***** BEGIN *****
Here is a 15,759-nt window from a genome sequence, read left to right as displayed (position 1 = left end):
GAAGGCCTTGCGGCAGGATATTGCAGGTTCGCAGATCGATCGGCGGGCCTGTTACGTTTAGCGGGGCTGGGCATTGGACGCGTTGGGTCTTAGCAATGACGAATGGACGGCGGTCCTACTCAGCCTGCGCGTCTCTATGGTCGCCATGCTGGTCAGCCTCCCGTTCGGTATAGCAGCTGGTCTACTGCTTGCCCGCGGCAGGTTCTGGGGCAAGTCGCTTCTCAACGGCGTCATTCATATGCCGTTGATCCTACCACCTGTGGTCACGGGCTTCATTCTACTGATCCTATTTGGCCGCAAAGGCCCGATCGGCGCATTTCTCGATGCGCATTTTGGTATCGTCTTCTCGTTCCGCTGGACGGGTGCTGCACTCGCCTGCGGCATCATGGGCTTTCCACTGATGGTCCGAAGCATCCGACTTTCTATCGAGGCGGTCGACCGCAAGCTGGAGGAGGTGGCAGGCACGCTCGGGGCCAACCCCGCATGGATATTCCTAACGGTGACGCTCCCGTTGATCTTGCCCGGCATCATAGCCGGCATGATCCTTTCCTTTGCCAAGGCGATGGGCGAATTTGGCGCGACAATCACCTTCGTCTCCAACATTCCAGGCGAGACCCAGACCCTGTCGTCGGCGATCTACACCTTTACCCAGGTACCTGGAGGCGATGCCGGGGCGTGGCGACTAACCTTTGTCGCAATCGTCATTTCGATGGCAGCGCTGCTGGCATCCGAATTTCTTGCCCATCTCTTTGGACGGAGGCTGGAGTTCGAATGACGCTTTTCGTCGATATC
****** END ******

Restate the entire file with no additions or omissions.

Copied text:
Here is a 15,759-nt window from a genome sequence, read left to right as displayed (position 1 = left end):
GAAGGCCTTGCGGCAGGATATTGCAGGTTCGCAGATCGATCGGCGGGCCTGTTACGTTTAGCGGGGCTGGGCATTGGACGCGTTGGGTCTTAGCAATGACGAATGGACGGCGGTCCTACTCAGCCTGCGCGTCTCTATGGTCGCCATGCTGGTCAGCCTCCCGTTCGGTATAGCAGCTGGTCTACTGCTTGCCCGCGGCAGGTTCTGGGGCAAGTCGCTTCTCAACGGCGTCATTCATATGCCGTTGATCCTACCACCTGTGGTCACGGGCTTCATTCTACTGATCCTATTTGGCCGCAAAGGCCCGATCGGCGCATTTCTCGATGCGCATTTTGGTATCGTCTTCTCGTTCCGCTGGACGGGTGCTGCACTCGCCTGCGGCATCATGGGCTTTCCACTGATGGTCCGAAGCATCCGACTTTCTATCGAGGCGGTCGACCGCAAGCTGGAGGAGGTGGCAGGCACGCTCGGGGCCAACCCCGCATGGATATTCCTAACGGTGACGCTCCCGTTGATCTTGCCCGGCATCATAGCCGGCATGATCCTTTCCTTTGCCAAGGCGATGGGCGAATTTGGCGCGACAATCACCTTCGTCTCCAACATTCCAGGCGAGACCCAGACCCTGTCGTCGGCGATCTACACCTTTACCCAGGTACCTGGAGGCGATGCCGGGGCGTGGCGACTAACCTTTGTCGCAATCGTCATTTCGATGGCAGCGCTGCTGGCATCCGAATTTCTTGCCCATCTCTTTGGACGGAGGCTGGAGTTCGAATGACGCTTTTCGTCGATATC